Fatigue is one of the most frequently reported symptoms of menopause, affecting as many as 80% of women. Menopausal fatigue is primarily caused by hormonal fluctuations. Estrogen and progesterone are responsible for making the body feel sleepy and maintain proper rest. Subsequently, when these hormone levels decrease during menopause, women often experience difficulty falling asleep. Fatigue can also be a result of lifestyle factors. Keep reading to learn about some healthy habits to prevent menopausal fatigue.
Dehydration is one of the main causes of fatigue, so it is important to stay hydrated. Drinking the equivalent of eight glasses of water throughout the day helps boost energy levels and reduce other menopausal symptoms, like headaches. An easy way to tell if you are properly hydrated is by the color of your urine - it should be a pale yellow. Anything darker than this indicates dehydration. Try to avoid excessive alcohol and caffeine consumption, as these substances significantly dehydrate the body.
Maintaining a healthy, balanced diet is essential to preventing fatigue. Try to include plenty of protein, fruits, vegetables, complex carbohydrates, and good, polyunsaturated fats into your diet. It is recommended to eat three balanced meals a day, in addition to small, healthy snacks every three to four hours to keep blood sugar levels balanced. Energy-boosting foods include almonds, beans, salmon, avocados, apples, and spinach.
Getting adequate sleep is crucial to feeling good and maintaining high energy levels throughout the day. The average adult needs around eight hours of sleep every night. Taking a warm bath, reading, and meditating before bed are all useful practices to perform before attempting sleep.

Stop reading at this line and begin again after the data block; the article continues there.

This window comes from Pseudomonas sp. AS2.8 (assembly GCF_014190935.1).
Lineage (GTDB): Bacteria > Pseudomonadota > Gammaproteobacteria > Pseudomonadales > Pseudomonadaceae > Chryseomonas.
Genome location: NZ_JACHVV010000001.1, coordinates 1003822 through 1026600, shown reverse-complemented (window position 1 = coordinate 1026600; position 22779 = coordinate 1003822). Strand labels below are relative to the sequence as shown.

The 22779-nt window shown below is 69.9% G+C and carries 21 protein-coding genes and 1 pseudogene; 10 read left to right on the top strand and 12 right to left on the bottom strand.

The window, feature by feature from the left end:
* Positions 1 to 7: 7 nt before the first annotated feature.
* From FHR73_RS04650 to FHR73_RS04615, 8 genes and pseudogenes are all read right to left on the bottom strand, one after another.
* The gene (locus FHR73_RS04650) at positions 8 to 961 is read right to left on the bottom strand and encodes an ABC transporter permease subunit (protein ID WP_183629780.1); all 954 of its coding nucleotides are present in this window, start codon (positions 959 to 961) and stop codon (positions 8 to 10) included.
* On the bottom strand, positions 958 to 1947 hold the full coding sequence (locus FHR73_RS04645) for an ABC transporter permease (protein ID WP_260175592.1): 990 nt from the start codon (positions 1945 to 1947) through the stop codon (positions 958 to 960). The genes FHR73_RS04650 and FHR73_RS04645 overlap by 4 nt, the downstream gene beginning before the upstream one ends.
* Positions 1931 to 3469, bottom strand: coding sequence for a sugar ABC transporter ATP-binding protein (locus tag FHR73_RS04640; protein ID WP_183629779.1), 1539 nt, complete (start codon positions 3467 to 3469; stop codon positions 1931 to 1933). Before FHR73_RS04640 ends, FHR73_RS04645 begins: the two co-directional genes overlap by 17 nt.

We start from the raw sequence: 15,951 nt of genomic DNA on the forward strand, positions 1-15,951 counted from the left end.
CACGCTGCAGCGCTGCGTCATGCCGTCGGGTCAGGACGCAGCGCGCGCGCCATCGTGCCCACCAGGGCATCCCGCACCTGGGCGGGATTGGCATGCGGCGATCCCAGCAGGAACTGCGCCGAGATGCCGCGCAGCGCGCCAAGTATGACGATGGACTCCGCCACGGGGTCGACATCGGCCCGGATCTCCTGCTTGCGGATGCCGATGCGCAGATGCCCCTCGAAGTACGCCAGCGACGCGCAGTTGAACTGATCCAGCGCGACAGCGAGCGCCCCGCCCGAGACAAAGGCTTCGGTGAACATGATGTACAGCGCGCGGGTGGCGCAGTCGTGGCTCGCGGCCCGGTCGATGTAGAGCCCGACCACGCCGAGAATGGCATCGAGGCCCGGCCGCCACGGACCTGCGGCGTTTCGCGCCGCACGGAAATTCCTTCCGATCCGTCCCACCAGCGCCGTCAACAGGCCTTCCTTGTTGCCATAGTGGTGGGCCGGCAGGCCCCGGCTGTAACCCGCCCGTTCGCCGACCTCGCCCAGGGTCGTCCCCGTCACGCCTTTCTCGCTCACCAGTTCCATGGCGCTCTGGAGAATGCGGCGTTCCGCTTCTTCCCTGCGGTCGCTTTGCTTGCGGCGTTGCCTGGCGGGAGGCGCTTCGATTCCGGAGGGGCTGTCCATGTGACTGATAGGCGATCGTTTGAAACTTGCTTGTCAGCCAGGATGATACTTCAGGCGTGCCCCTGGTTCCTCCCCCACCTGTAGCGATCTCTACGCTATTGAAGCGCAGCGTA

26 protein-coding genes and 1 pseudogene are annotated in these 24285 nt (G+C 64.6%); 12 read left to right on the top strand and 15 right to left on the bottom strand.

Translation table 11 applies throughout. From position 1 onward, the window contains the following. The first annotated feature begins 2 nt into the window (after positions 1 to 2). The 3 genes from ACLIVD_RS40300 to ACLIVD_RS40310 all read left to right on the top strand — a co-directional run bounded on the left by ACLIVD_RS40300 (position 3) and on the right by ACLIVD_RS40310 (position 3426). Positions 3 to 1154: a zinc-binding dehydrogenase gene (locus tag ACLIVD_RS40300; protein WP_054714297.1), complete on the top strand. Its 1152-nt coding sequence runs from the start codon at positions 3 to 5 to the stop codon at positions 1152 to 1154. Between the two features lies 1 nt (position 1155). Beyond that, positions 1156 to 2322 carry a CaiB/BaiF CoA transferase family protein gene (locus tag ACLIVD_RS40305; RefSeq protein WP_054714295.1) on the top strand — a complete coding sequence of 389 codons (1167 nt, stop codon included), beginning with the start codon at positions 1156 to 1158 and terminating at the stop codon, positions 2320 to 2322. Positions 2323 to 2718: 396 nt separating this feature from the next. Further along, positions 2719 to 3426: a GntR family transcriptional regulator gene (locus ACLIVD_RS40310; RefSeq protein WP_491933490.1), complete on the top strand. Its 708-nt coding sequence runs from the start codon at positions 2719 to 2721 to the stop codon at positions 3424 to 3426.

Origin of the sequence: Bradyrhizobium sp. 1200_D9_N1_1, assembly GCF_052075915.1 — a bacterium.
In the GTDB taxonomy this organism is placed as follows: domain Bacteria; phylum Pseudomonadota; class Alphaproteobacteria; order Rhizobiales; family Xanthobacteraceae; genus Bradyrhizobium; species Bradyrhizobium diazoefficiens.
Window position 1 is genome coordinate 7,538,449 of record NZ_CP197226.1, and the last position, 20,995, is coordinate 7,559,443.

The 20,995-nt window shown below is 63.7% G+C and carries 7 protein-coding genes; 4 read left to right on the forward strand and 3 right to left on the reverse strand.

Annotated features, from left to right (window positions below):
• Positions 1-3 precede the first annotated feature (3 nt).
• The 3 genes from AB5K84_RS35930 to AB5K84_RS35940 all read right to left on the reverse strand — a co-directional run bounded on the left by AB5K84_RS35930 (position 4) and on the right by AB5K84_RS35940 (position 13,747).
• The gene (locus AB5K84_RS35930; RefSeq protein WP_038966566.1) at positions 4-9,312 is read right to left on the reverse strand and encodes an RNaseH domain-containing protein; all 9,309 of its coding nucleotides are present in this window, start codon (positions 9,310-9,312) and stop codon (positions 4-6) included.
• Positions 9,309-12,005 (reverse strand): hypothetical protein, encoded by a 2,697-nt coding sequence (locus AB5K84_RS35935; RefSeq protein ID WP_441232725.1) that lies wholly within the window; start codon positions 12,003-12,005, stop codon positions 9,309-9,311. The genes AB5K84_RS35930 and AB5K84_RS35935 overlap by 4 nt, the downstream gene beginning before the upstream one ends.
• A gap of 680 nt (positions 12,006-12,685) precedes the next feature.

Although it may seem counterproductive to exercise when feeling fatigued, it can actually help in the long run. Studies have proven that regular exercise can increase energy levels, improve mood and bodily functions. The general recommendation is to get around 30 minutes of aerobic exercise a day, or at least three times a week. Yoga, biking, walking, and swimming are all excellent low-impact workouts that can help reduce stress and prevent fatigue.
Sunlight and vitamin D stimulate the nervous system and provide an energizing boost. When you are feeling fatigued and cooped up, try taking a brisk walk outside and get some fresh air. Menopausal fatigue is a bothersome symptom that can impact all areas of daily life. It is primarily caused by hormone fluctuations. Fatigue can impact a woman's ability to carry out everyday activities.
Fatigue is often accompanied by other inconvenient symptoms like headaches and moodiness. Some healthy habits that can help prevent fatigue include getting outside, eating healthy, and exercising regularly.
- Fahmy, S. (2008). Low-intensity exercise reduces fatigue symptoms by 65 percent, study finds. University of Georgia. Retrieved August 15, 2014, from http://news.uga.edu/releases/article/low-intensity-exercise-reduces-fatigue-symptoms-by-65-percent-study-finds/
- National Institutes of Health (2014). Fatigue. Retrieved August 15, 2014, from http://www.nlm.nih.gov/medlineplus/fatigue.html
- National Health Service UK. (2013). Why am I tired all the time? Retrieved August 15, 2014, from http://www.nhs.uk/Livewell/tiredness-and-fatigue/Pages/why-am-I-tired.aspx